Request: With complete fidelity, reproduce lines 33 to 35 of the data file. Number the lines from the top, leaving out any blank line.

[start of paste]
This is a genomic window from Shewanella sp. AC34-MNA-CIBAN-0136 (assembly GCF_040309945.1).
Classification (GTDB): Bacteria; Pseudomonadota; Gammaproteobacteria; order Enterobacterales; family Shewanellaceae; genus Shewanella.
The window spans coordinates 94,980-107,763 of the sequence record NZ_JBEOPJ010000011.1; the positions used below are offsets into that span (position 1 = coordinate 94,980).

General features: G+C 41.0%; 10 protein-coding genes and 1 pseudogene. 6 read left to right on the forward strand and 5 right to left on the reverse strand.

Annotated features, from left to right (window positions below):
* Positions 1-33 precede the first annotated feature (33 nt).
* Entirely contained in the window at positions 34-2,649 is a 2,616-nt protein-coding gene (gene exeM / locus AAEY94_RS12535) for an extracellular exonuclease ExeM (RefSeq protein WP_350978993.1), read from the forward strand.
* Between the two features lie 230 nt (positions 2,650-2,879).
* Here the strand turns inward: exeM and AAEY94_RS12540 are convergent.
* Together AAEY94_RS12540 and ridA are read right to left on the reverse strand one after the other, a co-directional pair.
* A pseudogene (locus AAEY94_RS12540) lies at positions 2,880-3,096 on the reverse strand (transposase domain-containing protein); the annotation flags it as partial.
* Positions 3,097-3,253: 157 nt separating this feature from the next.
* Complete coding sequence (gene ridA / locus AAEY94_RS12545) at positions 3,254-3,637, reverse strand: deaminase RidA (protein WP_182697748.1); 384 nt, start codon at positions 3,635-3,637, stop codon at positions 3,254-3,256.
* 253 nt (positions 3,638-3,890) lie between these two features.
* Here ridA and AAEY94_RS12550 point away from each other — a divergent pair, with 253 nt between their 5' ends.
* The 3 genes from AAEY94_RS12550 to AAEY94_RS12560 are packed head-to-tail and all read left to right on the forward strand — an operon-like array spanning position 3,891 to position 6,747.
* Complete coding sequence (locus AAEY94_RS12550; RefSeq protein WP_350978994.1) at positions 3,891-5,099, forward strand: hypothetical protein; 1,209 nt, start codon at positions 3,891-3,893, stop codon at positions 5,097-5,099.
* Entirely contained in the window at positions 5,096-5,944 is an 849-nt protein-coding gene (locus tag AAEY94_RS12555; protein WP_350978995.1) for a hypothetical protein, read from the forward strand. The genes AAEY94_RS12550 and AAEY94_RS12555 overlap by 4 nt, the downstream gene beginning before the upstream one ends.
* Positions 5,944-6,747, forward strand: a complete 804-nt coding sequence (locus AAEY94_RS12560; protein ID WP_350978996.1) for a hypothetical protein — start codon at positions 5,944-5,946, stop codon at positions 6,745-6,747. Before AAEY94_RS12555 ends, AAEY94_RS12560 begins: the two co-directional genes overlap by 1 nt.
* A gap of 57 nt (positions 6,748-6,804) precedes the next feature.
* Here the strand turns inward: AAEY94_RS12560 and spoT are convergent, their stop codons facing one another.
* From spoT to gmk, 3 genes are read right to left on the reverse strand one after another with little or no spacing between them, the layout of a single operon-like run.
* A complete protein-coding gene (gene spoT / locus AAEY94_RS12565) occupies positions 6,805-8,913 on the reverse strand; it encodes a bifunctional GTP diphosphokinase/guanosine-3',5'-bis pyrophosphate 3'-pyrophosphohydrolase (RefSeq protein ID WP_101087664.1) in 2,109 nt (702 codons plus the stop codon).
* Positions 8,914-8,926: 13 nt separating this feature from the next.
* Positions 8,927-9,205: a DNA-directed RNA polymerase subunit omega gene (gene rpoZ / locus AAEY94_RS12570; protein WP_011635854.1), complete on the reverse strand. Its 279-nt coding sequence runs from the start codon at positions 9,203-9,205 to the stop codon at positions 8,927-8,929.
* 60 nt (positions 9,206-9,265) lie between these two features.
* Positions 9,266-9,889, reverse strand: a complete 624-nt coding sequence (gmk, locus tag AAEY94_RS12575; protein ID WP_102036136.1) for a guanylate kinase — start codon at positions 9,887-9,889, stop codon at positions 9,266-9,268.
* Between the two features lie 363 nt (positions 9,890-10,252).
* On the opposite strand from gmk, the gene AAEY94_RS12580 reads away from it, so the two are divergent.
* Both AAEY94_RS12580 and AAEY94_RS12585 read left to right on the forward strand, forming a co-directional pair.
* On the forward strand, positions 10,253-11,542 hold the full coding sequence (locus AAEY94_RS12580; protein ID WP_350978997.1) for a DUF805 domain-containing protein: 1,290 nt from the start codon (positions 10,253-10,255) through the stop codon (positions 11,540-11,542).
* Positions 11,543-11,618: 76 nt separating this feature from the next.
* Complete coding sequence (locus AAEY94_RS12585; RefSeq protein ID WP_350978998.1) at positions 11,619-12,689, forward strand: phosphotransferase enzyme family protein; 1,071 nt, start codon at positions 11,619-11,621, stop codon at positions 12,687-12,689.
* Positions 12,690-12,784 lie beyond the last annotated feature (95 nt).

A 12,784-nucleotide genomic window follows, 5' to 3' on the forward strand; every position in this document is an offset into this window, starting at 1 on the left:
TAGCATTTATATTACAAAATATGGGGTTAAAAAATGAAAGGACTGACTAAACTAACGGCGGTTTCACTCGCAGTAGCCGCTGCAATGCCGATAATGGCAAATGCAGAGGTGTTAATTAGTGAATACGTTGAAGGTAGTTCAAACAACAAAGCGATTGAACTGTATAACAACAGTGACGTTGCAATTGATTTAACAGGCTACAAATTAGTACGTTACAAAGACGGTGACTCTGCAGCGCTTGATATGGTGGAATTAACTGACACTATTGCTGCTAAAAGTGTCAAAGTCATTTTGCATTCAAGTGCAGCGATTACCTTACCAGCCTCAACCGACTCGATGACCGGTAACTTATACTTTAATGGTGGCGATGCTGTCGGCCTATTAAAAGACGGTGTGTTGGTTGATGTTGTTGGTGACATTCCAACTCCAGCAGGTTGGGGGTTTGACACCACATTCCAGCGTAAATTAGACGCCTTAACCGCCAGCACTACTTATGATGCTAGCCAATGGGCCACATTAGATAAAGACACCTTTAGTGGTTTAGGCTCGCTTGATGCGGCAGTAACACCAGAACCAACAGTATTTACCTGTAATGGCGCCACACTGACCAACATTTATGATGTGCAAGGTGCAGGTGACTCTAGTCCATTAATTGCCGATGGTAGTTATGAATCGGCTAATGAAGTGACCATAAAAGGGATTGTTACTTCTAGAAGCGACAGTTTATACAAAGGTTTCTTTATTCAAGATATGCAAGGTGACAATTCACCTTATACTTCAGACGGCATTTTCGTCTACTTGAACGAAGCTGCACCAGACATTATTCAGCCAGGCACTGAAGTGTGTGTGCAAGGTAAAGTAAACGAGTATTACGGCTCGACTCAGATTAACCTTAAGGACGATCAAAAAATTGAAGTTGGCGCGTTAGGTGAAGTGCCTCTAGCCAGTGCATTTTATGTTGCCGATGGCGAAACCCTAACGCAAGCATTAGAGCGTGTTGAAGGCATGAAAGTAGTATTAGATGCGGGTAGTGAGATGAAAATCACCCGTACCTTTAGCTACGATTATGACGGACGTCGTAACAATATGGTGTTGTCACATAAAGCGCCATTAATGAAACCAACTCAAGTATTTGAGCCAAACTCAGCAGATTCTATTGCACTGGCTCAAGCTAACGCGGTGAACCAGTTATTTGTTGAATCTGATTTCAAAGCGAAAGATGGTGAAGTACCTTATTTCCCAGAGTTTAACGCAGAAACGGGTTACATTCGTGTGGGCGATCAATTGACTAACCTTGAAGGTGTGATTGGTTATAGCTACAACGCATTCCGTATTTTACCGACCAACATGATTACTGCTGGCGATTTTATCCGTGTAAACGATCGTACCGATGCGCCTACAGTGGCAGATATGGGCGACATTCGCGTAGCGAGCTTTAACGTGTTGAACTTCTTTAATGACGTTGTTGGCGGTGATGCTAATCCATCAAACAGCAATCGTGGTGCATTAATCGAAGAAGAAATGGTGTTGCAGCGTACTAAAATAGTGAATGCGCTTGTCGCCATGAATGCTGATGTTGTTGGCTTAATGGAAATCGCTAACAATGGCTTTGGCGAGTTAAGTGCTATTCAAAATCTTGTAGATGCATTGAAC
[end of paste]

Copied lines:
* Complete coding sequence (locus AAEY94_RS12585; RefSeq protein ID WP_350978998.1) at positions 11,619-12,689, forward strand: phosphotransferase enzyme family protein; 1,071 nt, start codon at positions 11,619-11,621, stop codon at positions 12,687-12,689.
* Positions 12,690-12,784 lie beyond the last annotated feature (95 nt).

A 12,784-nucleotide genomic window follows, 5' to 3' on the forward strand; every position in this document is an offset into this window, starting at 1 on the left: